Something fishy is going on under the sea. Suspicion has grown that bad actors are involved in a different kind of wetwork — one that is terminating underwater fiber-optic cables rather than enemies marked for death. As international conflicts intensify, the United States must raise its vigilance in safeguarding the essential communications network crisscrossing the world’s oceans.
In recent weeks, an undersea cable linking the Faroe Islands to mainland Scotland by way of the Shetland and Orkney islands was cut in two separate incidents, crippling the North Atlantic archipelago’s internet access. Earlier this year, sea-based cables connecting the city of Marseille to Lyon, Milan and Barcelona were purposely cut, the cable’s operator reported. Breaks have also occurred in a cable linking a satellite ground station on outlying Norwegian isles to the mainland and to one linking underwater sensors that monitor submarine activity in the same vicinity.
There are nearly 500 submarine cables stretching three-quarters of a million miles beneath the planet’s oceans. Together, they form a network carrying 95% of the world’s voice and data communications.
Inadvertent disruptions occur when fishing nets and anchors cast by trawlers become entangled in the submarine cables. The recent rash of incidents in northern waters, though, have come at a time when Russia’s war on neighboring Ukraine has put it at odds with the European community. Given the obvious act of sabotage that ruptured the Nord Stream 1 and 2 pipelines carrying Russian natural gas beneath the Baltic Sea to energy-needy Europeans, the vulnerability of communications cables is no less apparent.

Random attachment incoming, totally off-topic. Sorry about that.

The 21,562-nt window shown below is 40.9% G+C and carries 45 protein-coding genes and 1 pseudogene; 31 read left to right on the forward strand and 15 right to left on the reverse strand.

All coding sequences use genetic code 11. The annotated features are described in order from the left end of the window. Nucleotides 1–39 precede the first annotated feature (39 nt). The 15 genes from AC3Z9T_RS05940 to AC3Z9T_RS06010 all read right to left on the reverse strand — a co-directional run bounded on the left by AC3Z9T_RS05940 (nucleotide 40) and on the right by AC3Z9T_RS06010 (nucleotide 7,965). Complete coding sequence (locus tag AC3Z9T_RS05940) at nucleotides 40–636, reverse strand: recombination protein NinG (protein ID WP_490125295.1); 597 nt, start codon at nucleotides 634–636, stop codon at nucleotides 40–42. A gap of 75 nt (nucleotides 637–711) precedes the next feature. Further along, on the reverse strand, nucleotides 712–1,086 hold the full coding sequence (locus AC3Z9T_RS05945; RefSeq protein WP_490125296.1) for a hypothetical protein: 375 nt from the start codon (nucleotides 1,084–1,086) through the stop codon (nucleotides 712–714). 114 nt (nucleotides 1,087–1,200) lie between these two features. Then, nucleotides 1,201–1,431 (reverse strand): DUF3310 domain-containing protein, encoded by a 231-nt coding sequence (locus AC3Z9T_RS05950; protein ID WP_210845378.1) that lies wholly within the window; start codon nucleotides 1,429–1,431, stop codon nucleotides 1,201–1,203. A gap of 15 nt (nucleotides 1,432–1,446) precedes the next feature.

Suspicions grow that Russian fishing vessels are purposely targeting the undersea network. “To those who claim the cuts of the Shetland cables are done by trawlers then the answer is very likely to be yes — but trawlers doing it on purpose and not by mistake,” Hans Tino Hansen, CEO of the threat analysis firm Risk Intelligence, told High North News.
Whether the incidents are intentional or accidental, Russia is known to possess submersible vehicles capable of cutting cables as a means of crippling an adversary’s communications. And given Taiwan’s reliance on undersea communications cables in fending off China’s threat to absorb the island, conduit security should be front and center for the United States.
In its role as protector of the high seas, the U.S. Navy operates one ship capable of laying and repairing cable — the 40-year-old USNS Zeus. A September Congressional Research Service report points out that the Navy has two commercial vessels under standby contract in case of national emergency. It questions whether U.S. capacity to keep up with repairs is sufficient in the current era of mounting international aggression.
The report recommends a more robust role for the Department of Homeland Security. Directed in 2015 to work with the private sector to enhance security of land-based communications systems, Congress could task DHS with “enhancing security and resiliency of undersea cables.”
Common sense dictates that additional safeguards are in order to protect the critical web of fiber-optic cables from fishy behavior under the sea.